Wife: SO we can build it out into a little apartment for family.

Husband: You mean like the kids who are over 18 and should be supporting themselves?

WIfe: And their kids. In case we need to raise our grandkids.

Husband: Yeah, I'll get to that when I see a unicorn saving lost children at sea.

Wife: Perfect, I'll call Junk King and have it cleaned out tomorrow.

Little Girl Lost at Sea Found Floating on a Unicorn

Newsweek only allows you four stories before a paid subscription, so you have to choose them carefully. I always look for cutting edge journalism filled with important issues that impact our daily lives. That is why it was a no brainer to read "Little Girl Lost at Sea Found Floating on a Unicorn."

A ferry (or was it a fairy...?) discovered the four year old drifting out in the middle of the gulf of Corinth. The boat first saw the dot on the horizon. The article is unclear what made them want to approach. I will assume the ferry captain has long desired to discover mythical sea creatures. Perhaps it is the very reason he sought out a career of water navigation.

Either way, the child was saved. Nothing has been said about the inflatable unicorn. Which does raise the question if it was an actual unicorn instead of an inflated raft. We may never know, but I think we have to be open to the possibility there is a covert group of colorful unicorns that scour the ocean to save the helpless and lost. It may be on the level of other famous conspiracies such as Watergate, Russiagate, Doritogate, Gamergate, Pizzagate, Tomatogate, Bingogate, Picklegate, or Lawngate (not as well known but just as important - we must discover what neighbor's dog is depositing its fecal matter on my lawn!).


Which brings us to the real issue of the day, the need for a new environmental plan. Now that we have fairly reliable evidence of mythical rescue animals we should take Joe Biden's initiative to be fossil fuel free by 2025, Well, technically we will just stop fracking... which I am pretty sure is the SyFy chanel's substitute for a curse word... or a type of drilling using lots of water.  Either way, my '99 Ford Ranger is scared. In fact, this morning he had a fresh puddle of oil under him where he had a bit of an accident.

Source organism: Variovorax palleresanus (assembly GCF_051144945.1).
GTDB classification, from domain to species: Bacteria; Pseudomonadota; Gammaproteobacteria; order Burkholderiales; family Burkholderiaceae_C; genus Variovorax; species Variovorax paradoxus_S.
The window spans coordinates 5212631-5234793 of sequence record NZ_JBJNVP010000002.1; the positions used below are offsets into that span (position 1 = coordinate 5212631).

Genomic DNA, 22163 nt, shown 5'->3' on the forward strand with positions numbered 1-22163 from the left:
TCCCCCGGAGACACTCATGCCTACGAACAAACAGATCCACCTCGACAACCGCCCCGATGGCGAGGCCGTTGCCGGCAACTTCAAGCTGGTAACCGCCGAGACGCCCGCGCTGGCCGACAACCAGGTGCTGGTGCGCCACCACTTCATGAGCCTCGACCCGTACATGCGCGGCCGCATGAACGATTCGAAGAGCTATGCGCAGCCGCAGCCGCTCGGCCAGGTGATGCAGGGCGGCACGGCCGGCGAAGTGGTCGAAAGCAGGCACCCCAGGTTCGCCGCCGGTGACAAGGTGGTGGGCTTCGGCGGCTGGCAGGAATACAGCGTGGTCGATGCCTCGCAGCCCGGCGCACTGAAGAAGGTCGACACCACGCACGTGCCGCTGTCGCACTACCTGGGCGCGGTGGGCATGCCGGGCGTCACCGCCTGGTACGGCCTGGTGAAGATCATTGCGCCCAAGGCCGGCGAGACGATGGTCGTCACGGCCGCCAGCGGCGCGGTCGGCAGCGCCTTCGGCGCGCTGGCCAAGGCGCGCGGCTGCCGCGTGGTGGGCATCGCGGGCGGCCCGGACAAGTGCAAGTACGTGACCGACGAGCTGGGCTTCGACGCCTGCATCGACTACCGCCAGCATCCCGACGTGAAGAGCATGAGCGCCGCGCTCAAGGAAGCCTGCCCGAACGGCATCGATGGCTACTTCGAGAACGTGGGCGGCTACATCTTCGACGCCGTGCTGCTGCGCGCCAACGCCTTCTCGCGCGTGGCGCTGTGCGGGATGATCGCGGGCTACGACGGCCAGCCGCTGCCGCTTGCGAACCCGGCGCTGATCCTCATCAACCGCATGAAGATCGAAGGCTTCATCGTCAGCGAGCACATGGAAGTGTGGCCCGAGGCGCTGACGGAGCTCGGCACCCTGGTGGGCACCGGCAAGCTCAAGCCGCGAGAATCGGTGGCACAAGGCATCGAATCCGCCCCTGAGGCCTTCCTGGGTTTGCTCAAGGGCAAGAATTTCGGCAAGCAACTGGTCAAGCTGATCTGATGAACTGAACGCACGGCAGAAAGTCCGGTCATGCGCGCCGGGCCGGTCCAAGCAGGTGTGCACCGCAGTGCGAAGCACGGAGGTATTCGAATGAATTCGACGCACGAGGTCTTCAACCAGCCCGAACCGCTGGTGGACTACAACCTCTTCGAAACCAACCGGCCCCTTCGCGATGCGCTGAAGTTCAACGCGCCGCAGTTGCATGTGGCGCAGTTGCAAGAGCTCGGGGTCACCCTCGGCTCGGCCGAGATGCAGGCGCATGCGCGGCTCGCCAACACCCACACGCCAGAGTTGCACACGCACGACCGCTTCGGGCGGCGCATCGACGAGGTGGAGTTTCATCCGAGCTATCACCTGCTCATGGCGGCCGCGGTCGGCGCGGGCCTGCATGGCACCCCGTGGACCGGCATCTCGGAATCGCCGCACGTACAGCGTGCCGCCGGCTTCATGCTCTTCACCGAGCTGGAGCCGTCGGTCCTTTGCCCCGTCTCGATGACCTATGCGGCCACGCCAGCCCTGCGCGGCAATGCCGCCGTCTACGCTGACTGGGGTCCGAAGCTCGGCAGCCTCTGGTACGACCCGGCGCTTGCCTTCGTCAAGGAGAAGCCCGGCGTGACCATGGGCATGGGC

Of course, major businesses will need to spend billions to adjust and many small businesses will simply be unable to complete. That is okay because it will prevent them from having to raise all their employees wages to $15/hour or more. Good news - they will be able to turn in their entrepreneurial dreams for a raised minimum wage with socialized medical care. So that is a nice bonus. According to Biden, they can celebrate this at the dinner table while mourning the loss of a loved one (well... a loved one lost to Covid... not to a drug related crime).

Donald Trump Explains Why Lincoln Succeeded

For some this may be a confusing time and you are looking for someone to blame. I understand.

I would offer Trump who has helped absolutely no one... except maybe my monthly mortgage payment. It is well known that Trump has a bit of diarrhea of the mouth.  Normally he isn't saying much important, but  last night in the final debate he let an important fact slip. It was clear it was an overshare. And more so, a clue that I am sure may be burning up the dark web today: 

Donald Trump named Knight of Camelot by historic hotel | UK | News |  Express.co.uk

"What clue?" you say? Trump may be a reincarnation of Abraham Lincoln. He became quite flummoxed when Biden called him to task about being a King Arthur esque hero of old returned to save or damn us.

Joe Biden is 'basically the Loch Ness Monster' says Donald Trump Jr |  HeraldScotland